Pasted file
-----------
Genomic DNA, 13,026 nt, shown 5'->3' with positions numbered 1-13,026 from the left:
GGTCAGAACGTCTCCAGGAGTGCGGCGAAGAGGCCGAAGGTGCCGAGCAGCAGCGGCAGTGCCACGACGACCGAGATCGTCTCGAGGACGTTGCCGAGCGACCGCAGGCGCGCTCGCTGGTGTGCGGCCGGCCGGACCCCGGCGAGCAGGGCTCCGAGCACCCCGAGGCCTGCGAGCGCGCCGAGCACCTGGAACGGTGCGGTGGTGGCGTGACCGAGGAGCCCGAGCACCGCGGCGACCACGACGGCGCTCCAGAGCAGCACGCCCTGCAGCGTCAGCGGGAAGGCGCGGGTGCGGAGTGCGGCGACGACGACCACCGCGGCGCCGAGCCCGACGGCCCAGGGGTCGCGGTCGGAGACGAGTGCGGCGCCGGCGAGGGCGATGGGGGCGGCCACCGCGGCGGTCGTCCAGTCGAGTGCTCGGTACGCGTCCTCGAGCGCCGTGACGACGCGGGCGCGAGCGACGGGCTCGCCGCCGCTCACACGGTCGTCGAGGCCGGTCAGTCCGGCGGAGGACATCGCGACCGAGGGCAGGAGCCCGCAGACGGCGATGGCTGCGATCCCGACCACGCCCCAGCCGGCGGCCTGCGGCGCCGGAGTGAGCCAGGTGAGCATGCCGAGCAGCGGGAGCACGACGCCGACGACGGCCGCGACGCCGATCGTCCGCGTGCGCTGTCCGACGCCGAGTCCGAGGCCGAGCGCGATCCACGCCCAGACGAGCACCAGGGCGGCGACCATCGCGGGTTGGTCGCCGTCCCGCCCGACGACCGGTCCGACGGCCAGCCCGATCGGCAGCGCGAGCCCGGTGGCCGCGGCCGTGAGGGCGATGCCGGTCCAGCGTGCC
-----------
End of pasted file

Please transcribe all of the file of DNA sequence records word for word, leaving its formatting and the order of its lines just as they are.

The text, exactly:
Genomic DNA, 13,026 nt, shown 5'->3' with positions numbered 1-13,026 from the left:
GGTCAGAACGTCTCCAGGAGTGCGGCGAAGAGGCCGAAGGTGCCGAGCAGCAGCGGCAGTGCCACGACGACCGAGATCGTCTCGAGGACGTTGCCGAGCGACCGCAGGCGCGCTCGCTGGTGTGCGGCCGGCCGGACCCCGGCGAGCAGGGCTCCGAGCACCCCGAGGCCTGCGAGCGCGCCGAGCACCTGGAACGGTGCGGTGGTGGCGTGACCGAGGAGCCCGAGCACCGCGGCGACCACGACGGCGCTCCAGAGCAGCACGCCCTGCAGCGTCAGCGGGAAGGCGCGGGTGCGGAGTGCGGCGACGACGACCACCGCGGCGCCGAGCCCGACGGCCCAGGGGTCGCGGTCGGAGACGAGTGCGGCGCCGGCGAGGGCGATGGGGGCGGCCACCGCGGCGGTCGTCCAGTCGAGTGCTCGGTACGCGTCCTCGAGCGCCGTGACGACGCGGGCGCGAGCGACGGGCTCGCCGCCGCTCACACGGTCGTCGAGGCCGGTCAGTCCGGCGGAGGACATCGCGACCGAGGGCAGGAGCCCGCAGACGGCGATGGCTGCGATCCCGACCACGCCCCAGCCGGCGGCCTGCGGCGCCGGAGTGAGCCAGGTGAGCATGCCGAGCAGCGGGAGCACGACGCCGACGACGGCCGCGACGCCGATCGTCCGCGTGCGCTGTCCGACGCCGAGTCCGAGGCCGAGCGCGATCCACGCCCAGACGAGCACCAGGGCGGCGACCATCGCGGGTTGGTCGCCGTCCCGCCCGACGACCGGTCCGACGGCCAGCCCGATCGGCAGCGCGAGCCCGGTGGCCGCGGCCGTGAGGGCGATGCCGGTCCAGCGTGCC